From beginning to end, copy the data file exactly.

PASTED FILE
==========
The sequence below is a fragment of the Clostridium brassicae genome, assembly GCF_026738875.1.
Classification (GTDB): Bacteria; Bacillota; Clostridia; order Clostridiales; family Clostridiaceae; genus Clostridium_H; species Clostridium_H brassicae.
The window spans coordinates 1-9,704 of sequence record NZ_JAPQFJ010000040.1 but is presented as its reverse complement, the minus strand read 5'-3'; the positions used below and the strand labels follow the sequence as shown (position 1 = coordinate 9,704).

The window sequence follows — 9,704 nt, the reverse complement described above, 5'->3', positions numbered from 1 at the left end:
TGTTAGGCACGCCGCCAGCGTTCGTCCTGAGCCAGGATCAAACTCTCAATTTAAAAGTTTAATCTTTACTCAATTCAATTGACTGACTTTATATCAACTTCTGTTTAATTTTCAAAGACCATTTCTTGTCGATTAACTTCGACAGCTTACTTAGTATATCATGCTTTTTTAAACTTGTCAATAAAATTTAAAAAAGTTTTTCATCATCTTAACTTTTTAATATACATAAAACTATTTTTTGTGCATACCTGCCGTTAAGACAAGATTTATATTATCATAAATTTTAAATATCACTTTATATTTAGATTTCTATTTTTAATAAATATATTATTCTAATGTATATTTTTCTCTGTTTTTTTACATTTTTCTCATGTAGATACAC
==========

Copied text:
The sequence below is a fragment of the Clostridium brassicae genome, assembly GCF_026738875.1.
Classification (GTDB): Bacteria; Bacillota; Clostridia; order Clostridiales; family Clostridiaceae; genus Clostridium_H; species Clostridium_H brassicae.
The window spans coordinates 1-9,704 of sequence record NZ_JAPQFJ010000040.1 but is presented as its reverse complement, the minus strand read 5'-3'; the positions used below and the strand labels follow the sequence as shown (position 1 = coordinate 9,704).

The window sequence follows — 9,704 nt, the reverse complement described above, 5'->3', positions numbered from 1 at the left end:
TGTTAGGCACGCCGCCAGCGTTCGTCCTGAGCCAGGATCAAACTCTCAATTTAAAAGTTTAATCTTTACTCAATTCAATTGACTGACTTTATATCAACTTCTGTTTAATTTTCAAAGACCATTTCTTGTCGATTAACTTCGACAGCTTACTTAGTATATCATGCTTTTTTAAACTTGTCAATAAAATTTAAAAAAGTTTTTCATCATCTTAACTTTTTAATATACATAAAACTATTTTTTGTGCATACCTGCCGTTAAGACAAGATTTATATTATCATAAATTTTAAATATCACTTTATATTTAGATTTCTATTTTTAATAAATATATTATTCTAATGTATATTTTTCTCTGTTTTTTTACATTTTTCTCATGTAGATACAC